**Faebian Bastiman**

GaAs and InP are two very popular material systems for opto-electronic devices. After measuring and calculating and cross-referencing your Ga, In and Al growth rates on GaAs(100) with a variety of techniques the time has finally come to grow on InP(100). Hurray. However for some reason the growth rates have gone awry! The ML/s growth rate you get on InP is 108% what your very careful and accurate measurements tell you is 1ML/s on GaAs. Worse your µm/h growth rate is 112% out. How can I quote your growth rate error with such startling accuracy?

Well, the fact is there is no error in the growth rate. The discrepancy comes because GaAs and InP have a lattice constant of 5.65338 Å and 5.86860 Å, respectively. When you are talking about 1ML/s on GaAs you are talking about a flux of 6.258 x 10^{14} atoms/cm^{2}/s. In fact you should say *1 monolayer of material with the lattice parameter of GaAs per second* or for short: 1 ML/s_{GaAs}. Since 1ML/s_{InP} is in fact 5.807 x 10^{14} atoms/cm^{2}/s, when you put down 1ML_{GaAs} you are in fact depositing 1.08 ML_{InP}. The ML growth rate of different material systems is proportional to the square of the lattice constant:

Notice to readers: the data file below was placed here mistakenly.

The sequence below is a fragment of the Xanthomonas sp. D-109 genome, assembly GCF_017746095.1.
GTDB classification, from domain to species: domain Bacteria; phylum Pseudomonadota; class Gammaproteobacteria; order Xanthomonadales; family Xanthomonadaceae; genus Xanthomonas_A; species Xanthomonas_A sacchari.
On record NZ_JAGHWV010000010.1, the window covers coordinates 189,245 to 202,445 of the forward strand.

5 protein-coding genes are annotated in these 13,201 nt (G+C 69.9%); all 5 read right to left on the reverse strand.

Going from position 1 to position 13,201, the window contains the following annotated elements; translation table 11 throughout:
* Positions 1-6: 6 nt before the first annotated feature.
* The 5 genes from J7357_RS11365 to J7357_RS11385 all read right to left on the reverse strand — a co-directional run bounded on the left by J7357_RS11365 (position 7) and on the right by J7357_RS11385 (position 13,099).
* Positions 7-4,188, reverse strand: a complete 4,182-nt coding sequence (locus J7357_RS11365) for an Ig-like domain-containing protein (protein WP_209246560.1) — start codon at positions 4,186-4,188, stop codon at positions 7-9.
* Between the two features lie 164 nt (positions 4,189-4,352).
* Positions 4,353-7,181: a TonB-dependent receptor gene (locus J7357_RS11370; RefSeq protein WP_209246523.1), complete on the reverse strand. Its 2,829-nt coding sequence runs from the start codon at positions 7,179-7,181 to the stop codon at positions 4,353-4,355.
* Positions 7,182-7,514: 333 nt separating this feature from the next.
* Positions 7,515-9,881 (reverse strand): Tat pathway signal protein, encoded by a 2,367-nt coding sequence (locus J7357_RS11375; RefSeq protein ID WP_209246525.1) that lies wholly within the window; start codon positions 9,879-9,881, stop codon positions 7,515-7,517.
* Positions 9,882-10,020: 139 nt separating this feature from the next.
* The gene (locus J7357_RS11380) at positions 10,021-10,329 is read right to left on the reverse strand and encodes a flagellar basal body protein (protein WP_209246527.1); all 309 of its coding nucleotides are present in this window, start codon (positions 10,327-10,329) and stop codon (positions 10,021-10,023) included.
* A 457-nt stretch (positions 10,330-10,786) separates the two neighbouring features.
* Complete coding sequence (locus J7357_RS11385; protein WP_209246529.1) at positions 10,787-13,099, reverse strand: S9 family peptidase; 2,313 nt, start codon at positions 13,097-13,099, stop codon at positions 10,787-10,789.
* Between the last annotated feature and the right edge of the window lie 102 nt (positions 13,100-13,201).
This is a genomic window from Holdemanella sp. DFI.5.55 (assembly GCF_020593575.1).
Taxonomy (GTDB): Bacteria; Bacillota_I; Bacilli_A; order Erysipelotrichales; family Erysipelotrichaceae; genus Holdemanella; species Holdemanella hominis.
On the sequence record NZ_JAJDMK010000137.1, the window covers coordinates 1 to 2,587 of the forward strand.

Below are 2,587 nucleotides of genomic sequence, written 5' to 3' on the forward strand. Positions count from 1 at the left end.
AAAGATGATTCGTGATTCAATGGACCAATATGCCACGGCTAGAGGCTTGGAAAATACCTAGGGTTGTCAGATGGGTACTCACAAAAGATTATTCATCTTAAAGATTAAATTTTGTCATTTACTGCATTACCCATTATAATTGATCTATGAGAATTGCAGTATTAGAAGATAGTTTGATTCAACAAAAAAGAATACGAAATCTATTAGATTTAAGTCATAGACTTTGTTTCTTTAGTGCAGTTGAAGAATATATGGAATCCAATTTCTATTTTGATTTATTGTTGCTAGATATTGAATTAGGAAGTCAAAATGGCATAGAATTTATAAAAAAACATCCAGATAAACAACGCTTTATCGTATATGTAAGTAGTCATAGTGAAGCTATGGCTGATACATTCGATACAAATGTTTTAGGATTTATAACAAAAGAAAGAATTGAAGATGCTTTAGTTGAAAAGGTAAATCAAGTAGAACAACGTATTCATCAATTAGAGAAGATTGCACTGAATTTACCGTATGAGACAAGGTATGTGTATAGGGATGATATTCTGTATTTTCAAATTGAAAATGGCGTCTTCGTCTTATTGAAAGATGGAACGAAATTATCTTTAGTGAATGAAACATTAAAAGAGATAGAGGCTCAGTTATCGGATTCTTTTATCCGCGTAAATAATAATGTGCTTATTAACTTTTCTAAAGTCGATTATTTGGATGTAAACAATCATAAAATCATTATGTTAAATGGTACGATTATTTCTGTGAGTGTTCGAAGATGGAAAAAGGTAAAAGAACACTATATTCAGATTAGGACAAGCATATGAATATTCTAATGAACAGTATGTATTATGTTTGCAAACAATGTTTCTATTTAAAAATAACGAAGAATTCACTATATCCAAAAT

The square term comes from the fact you are only worrying about a 2D ML on the (100) plane, and hence you are only concerned with the ratio of area of the face of the zinc blende unit cell. The larger discrepancy on the µm/h growth rate comes from the fact you are now looking at a ratio of the volume of the zinc blende unit cell. Thus the term is proportional to the cube of the lattice constant:

This is a good example why the growth rate should be quoted in terms of the substrate independent unit of atoms/cm^{2}/s.

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